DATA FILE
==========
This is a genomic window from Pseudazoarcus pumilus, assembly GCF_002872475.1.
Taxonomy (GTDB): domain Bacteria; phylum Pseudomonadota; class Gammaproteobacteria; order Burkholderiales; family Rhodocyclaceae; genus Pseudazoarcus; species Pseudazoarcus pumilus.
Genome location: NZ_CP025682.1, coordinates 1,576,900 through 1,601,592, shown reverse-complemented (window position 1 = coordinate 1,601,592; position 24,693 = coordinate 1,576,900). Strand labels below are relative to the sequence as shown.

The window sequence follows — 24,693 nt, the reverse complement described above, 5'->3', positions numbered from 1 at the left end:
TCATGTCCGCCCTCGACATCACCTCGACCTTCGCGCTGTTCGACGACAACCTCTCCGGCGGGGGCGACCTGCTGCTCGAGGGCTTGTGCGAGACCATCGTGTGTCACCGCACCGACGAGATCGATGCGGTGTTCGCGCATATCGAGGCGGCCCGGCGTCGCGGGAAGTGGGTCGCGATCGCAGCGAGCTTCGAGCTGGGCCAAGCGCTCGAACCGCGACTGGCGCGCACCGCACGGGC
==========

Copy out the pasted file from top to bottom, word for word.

This is a genomic window from Pseudazoarcus pumilus, assembly GCF_002872475.1.
Taxonomy (GTDB): domain Bacteria; phylum Pseudomonadota; class Gammaproteobacteria; order Burkholderiales; family Rhodocyclaceae; genus Pseudazoarcus; species Pseudazoarcus pumilus.
Genome location: NZ_CP025682.1, coordinates 1,576,900 through 1,601,592, shown reverse-complemented (window position 1 = coordinate 1,601,592; position 24,693 = coordinate 1,576,900). Strand labels below are relative to the sequence as shown.

The window sequence follows — 24,693 nt, the reverse complement described above, 5'->3', positions numbered from 1 at the left end:
TCATGTCCGCCCTCGACATCACCTCGACCTTCGCGCTGTTCGACGACAACCTCTCCGGCGGGGGCGACCTGCTGCTCGAGGGCTTGTGCGAGACCATCGTGTGTCACCGCACCGACGAGATCGATGCGGTGTTCGCGCATATCGAGGCGGCCCGGCGTCGCGGGAAGTGGGTCGCGATCGCAGCGAGCTTCGAGCTGGGCCAAGCGCTCGAACCGCGACTGGCGCGCACCGCACGGGC